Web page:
I planned on using a 12V DC barrel jack power supply for this project so I designed the I/O interface board to have a DC barrel jack/connector for the power input. Because I was using the same I/O board and wanted to use a sole power supply I needed to regulate the voltage to 5V as this is the max input for the SN7483A IC. To accomplish this I needed a 5V regulator and a switch that could toggle between the 12V and 5V. The schematic above shows how I wired the power circuit together.

Step 8: 3D Printing the Base

Now that all of the wiring and soldering is complete, I needed to figure out how it was all going to be held together. I opted for CADing and 3D printing a design that would accommodate and display all of the parts of this project.

Design Considerations
I needed places to mount the PCBs with bolts and standoffs. The stacked Adders are the most visually appealing and I wanted to have those on display when not in use so I wanted a place to store the IC PCB. I needed to accommodate the power circuit with cutouts for the switch and DC barrel jack/connector. Lastly, I wanted some sort of enclosure display case to prevent dust from collecting in the open PCBs so I needed a place for the enclosure to sit.

3D Modeling
I used Fusion360 to design the base. I started with the dimensions of the PCB and the spacing of the mounting holes. After that I used a series of sketches and extrusions to set the height and size of the base with the PCB mounting points. Next I made the cutouts for the enclosure, and the power circuit. Then, I made an area to store the IC PCB when not in use. Lastly I added some finishing edge details and sent it to Cura, my slicing software.

I chose black PLA filament. The print took a little over 6 hours and turned out great. Surprisingly, all of the dimensions were correct and everything appeared like it would fit together properly. The picture above shows the print after I added the standoffs into the mounting holes. They were a perfect fit!

Step 9: Assembly

Insert the standoffs. I placed all of the standoffs into the mounting holes of the base.

Position the power circuit into the base. I had wired everything together and pulled all of the components through the hole for the switch. Next, I inserted the power jack/adapter into the back of the base. I pushed the 5V regulator into its slot and finally the switch was able to be push fitted into position.

Mount the I/O PCB. I placed the IC PCB into its storage space and placed the I/O interface PCB on top. I screwed down the PCB using 4x M3 bolts and a hex driver. Finally I plugged the DC barrel jack into the PCB.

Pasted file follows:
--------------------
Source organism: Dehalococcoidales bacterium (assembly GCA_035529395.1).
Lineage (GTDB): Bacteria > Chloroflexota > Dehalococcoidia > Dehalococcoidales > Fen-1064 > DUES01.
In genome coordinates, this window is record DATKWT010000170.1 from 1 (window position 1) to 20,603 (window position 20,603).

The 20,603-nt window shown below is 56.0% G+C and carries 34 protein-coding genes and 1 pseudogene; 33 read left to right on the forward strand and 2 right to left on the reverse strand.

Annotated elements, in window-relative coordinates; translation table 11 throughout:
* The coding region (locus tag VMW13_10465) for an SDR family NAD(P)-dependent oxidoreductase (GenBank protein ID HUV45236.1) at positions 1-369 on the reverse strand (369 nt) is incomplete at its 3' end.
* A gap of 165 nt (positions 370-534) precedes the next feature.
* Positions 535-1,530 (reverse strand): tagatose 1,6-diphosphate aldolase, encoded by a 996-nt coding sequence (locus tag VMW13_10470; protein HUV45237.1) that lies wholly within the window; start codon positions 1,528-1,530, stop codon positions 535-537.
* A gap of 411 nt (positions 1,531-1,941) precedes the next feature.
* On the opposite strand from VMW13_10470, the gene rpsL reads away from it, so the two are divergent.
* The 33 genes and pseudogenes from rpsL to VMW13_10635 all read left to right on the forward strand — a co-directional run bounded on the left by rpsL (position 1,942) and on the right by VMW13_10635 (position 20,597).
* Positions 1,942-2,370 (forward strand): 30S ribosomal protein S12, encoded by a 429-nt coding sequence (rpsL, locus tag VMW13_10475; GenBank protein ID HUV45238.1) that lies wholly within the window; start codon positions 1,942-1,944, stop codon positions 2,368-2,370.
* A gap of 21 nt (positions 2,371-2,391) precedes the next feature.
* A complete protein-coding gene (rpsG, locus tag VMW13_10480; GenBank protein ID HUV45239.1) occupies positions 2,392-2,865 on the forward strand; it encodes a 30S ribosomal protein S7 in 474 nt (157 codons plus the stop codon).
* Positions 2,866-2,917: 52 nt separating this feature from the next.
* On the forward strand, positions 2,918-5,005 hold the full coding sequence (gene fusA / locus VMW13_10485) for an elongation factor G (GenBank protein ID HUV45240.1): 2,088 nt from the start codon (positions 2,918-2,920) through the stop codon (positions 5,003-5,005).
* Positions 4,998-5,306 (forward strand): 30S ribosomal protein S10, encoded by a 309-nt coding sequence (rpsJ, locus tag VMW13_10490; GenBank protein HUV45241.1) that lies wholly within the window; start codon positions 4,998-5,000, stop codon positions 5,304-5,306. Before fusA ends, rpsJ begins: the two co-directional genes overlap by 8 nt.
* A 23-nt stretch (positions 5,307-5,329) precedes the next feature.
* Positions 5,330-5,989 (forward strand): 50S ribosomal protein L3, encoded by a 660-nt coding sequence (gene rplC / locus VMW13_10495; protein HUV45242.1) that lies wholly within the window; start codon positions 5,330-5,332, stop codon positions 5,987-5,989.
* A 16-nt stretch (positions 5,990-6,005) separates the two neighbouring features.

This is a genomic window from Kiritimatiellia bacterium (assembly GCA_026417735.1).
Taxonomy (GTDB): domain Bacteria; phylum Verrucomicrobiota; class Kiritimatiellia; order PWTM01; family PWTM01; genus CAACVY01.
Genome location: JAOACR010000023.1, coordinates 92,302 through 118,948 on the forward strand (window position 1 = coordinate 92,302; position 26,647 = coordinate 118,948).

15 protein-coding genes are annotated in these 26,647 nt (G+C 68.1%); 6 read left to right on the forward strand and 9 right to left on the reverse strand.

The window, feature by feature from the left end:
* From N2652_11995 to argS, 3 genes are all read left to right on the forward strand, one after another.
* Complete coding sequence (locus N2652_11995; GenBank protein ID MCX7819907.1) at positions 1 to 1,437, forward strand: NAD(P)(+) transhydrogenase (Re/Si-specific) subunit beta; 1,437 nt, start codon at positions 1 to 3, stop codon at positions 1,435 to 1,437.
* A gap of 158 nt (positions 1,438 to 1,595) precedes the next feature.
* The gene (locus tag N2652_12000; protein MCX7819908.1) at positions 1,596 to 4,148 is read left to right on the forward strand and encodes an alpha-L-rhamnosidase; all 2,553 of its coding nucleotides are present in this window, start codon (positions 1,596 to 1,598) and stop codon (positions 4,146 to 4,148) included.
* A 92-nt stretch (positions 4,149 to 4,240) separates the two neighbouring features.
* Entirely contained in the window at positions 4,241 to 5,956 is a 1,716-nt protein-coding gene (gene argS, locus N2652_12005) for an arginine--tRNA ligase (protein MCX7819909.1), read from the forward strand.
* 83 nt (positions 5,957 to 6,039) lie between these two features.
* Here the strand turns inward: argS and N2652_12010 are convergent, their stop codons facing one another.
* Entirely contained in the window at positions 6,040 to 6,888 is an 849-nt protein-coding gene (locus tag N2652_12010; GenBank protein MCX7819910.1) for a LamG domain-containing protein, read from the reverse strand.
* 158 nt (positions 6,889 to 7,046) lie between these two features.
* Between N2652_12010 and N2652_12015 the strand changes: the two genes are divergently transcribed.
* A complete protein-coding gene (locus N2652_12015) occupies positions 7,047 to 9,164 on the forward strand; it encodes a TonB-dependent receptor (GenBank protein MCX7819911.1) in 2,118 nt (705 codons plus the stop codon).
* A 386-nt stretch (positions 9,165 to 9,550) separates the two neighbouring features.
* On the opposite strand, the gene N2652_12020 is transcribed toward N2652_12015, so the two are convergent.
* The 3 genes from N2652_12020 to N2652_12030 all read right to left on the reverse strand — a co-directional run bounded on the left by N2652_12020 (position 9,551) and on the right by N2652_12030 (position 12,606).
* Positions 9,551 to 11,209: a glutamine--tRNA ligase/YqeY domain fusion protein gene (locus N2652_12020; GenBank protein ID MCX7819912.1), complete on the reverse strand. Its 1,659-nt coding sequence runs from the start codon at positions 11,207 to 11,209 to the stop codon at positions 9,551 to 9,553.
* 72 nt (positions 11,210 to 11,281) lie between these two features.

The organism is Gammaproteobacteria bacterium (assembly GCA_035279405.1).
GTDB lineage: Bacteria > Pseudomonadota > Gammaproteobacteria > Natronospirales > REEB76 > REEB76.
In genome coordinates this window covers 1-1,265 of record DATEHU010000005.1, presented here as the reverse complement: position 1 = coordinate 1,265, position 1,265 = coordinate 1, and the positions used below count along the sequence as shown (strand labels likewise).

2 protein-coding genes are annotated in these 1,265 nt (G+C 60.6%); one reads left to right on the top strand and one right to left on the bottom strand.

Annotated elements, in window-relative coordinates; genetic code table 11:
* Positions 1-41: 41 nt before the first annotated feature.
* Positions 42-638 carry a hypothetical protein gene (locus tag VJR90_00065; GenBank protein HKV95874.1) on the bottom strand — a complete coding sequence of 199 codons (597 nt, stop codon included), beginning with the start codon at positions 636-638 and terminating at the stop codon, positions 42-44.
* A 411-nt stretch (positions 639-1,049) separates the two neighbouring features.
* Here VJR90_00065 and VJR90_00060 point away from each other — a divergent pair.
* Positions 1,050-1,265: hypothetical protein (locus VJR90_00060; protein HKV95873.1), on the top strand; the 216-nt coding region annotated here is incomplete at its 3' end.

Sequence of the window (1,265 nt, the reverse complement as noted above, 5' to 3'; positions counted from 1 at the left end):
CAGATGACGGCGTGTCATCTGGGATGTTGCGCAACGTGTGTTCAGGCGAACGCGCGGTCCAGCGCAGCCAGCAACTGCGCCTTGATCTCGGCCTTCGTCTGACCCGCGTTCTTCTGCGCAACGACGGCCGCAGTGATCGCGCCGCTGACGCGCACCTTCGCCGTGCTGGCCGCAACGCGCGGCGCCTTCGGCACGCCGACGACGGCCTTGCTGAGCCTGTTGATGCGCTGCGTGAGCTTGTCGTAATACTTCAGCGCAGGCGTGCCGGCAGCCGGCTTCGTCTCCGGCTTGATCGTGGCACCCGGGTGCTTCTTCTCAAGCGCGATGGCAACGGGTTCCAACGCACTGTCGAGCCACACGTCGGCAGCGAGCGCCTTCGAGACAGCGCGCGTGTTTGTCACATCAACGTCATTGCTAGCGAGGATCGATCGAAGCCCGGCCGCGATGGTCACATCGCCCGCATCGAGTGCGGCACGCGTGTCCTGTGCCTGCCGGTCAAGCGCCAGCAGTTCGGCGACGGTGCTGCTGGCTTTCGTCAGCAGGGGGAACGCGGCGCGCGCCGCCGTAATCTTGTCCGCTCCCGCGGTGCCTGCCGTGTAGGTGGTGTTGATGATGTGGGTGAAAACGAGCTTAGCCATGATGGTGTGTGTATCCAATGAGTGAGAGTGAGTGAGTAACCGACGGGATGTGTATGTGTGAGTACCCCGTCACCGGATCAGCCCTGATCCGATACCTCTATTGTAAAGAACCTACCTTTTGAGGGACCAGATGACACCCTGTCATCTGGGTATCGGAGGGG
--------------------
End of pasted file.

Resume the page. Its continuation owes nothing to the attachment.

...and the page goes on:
Stack the Adder PCB's. I stacked the first Adder into place. I screwed down the back of the PCB into the back mounting holes with 2 standoffs. I repeated this process until the last Adder was in place and secured it with the 2 more M3 bolts.

Make the enclosure. I used 1/4" acrylic for the enclosure. I measured the final height of the project and, with the CAD dimensions, cut out 5 pieces for the sides and top to make a simple box with an open bottom. I used epoxy to glue the pieces together. Finally I sanded a small half circle cutout on the right side to accommodate the switch.

Ready to Calculate!

Step 10: Calculating and Comparison

Plug in your new calculator and start adding! The base 10 to base 2 chart can be used to quickly convert between binary and integers. I prefer to set the inputs then hit "equals" by flipping the power switch and observing the binary output from the LEDs.

Comparing discrete components to an Integrated circuit.
Now, you can unstack the full Adders and plug in the SN7483A IC into the I/O board. (Don't forget to flip the switch to the opposite direction to power the IC with 5V instead of 12V). You can perform the same calculations and you will get the same results. Its pretty impressive to think that both the discrete component Adder and the IC function in same way just on a very different size scale. The pictures show the same inputs and outputs for circuits.

Step 11: Conclusion

I hope you enjoyed this project and learned as much as I did. It is pretty satisfying to learn something new and turn it into a unique project that also takes learning a new skill like PCB design/fabrication. All of the schematics are listed below. For anyone interested I can also link my PCB Gerber files so that you can make your own 4-bit Binary Calculator. Happy making!